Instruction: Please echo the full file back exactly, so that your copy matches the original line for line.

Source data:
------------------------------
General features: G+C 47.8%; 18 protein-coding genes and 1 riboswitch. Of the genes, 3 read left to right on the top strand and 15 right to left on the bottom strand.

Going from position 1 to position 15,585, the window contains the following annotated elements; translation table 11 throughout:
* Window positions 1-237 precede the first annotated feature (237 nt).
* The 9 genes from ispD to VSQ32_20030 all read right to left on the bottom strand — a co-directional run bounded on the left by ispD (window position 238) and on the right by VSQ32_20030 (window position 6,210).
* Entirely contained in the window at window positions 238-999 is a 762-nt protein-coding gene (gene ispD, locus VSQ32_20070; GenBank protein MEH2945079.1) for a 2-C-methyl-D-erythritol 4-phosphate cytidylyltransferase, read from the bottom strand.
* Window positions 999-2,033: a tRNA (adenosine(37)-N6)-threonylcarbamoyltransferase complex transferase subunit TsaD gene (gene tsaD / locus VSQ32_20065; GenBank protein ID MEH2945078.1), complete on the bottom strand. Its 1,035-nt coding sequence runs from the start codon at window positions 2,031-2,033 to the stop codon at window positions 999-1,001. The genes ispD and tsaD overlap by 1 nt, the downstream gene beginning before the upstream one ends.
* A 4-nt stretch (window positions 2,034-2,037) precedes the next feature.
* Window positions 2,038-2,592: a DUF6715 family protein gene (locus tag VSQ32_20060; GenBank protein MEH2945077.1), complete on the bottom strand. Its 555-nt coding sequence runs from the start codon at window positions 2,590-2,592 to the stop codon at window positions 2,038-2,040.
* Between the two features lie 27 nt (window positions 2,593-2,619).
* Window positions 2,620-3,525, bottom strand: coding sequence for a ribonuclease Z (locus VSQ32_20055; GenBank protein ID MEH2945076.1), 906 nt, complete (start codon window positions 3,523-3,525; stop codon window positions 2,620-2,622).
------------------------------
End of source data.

General features: G+C 47.8%; 18 protein-coding genes and 1 riboswitch. Of the genes, 3 read left to right on the top strand and 15 right to left on the bottom strand.

Going from position 1 to position 15,585, the window contains the following annotated elements; translation table 11 throughout:
* Window positions 1-237 precede the first annotated feature (237 nt).
* The 9 genes from ispD to VSQ32_20030 all read right to left on the bottom strand — a co-directional run bounded on the left by ispD (window position 238) and on the right by VSQ32_20030 (window position 6,210).
* Entirely contained in the window at window positions 238-999 is a 762-nt protein-coding gene (gene ispD, locus VSQ32_20070; GenBank protein MEH2945079.1) for a 2-C-methyl-D-erythritol 4-phosphate cytidylyltransferase, read from the bottom strand.
* Window positions 999-2,033: a tRNA (adenosine(37)-N6)-threonylcarbamoyltransferase complex transferase subunit TsaD gene (gene tsaD / locus VSQ32_20065; GenBank protein ID MEH2945078.1), complete on the bottom strand. Its 1,035-nt coding sequence runs from the start codon at window positions 2,031-2,033 to the stop codon at window positions 999-1,001. The genes ispD and tsaD overlap by 1 nt, the downstream gene beginning before the upstream one ends.
* A 4-nt stretch (window positions 2,034-2,037) precedes the next feature.
* Window positions 2,038-2,592: a DUF6715 family protein gene (locus tag VSQ32_20060; GenBank protein MEH2945077.1), complete on the bottom strand. Its 555-nt coding sequence runs from the start codon at window positions 2,590-2,592 to the stop codon at window positions 2,038-2,040.
* Between the two features lie 27 nt (window positions 2,593-2,619).
* Window positions 2,620-3,525, bottom strand: coding sequence for a ribonuclease Z (locus VSQ32_20055; GenBank protein ID MEH2945076.1), 906 nt, complete (start codon window positions 3,523-3,525; stop codon window positions 2,620-2,622).